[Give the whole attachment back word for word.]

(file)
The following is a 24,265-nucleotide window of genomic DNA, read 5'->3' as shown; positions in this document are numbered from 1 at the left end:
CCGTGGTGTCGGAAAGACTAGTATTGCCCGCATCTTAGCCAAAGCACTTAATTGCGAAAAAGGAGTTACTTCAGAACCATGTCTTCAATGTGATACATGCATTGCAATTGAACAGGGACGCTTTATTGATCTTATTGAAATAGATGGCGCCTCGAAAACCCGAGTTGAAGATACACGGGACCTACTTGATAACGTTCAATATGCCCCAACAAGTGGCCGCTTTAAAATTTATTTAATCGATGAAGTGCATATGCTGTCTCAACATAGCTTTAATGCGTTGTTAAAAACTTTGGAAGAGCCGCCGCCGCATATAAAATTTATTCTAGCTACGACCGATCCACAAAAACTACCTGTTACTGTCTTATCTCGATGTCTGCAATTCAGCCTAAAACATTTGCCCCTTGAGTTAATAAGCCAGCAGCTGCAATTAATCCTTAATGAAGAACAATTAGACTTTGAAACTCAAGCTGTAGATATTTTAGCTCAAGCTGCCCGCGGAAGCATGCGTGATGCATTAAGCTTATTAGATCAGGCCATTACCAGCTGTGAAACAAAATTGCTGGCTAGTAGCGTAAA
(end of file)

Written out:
The following is a 24,265-nucleotide window of genomic DNA, read 5'->3' as shown; positions in this document are numbered from 1 at the left end:
CCGTGGTGTCGGAAAGACTAGTATTGCCCGCATCTTAGCCAAAGCACTTAATTGCGAAAAAGGAGTTACTTCAGAACCATGTCTTCAATGTGATACATGCATTGCAATTGAACAGGGACGCTTTATTGATCTTATTGAAATAGATGGCGCCTCGAAAACCCGAGTTGAAGATACACGGGACCTACTTGATAACGTTCAATATGCCCCAACAAGTGGCCGCTTTAAAATTTATTTAATCGATGAAGTGCATATGCTGTCTCAACATAGCTTTAATGCGTTGTTAAAAACTTTGGAAGAGCCGCCGCCGCATATAAAATTTATTCTAGCTACGACCGATCCACAAAAACTACCTGTTACTGTCTTATCTCGATGTCTGCAATTCAGCCTAAAACATTTGCCCCTTGAGTTAATAAGCCAGCAGCTGCAATTAATCCTTAATGAAGAACAATTAGACTTTGAAACTCAAGCTGTAGATATTTTAGCTCAAGCTGCCCGCGGAAGCATGCGTGATGCATTAAGCTTATTAGATCAGGCCATTACCAGCTGTGAAACAAAATTGCTGGCTAGTAGCGTAAA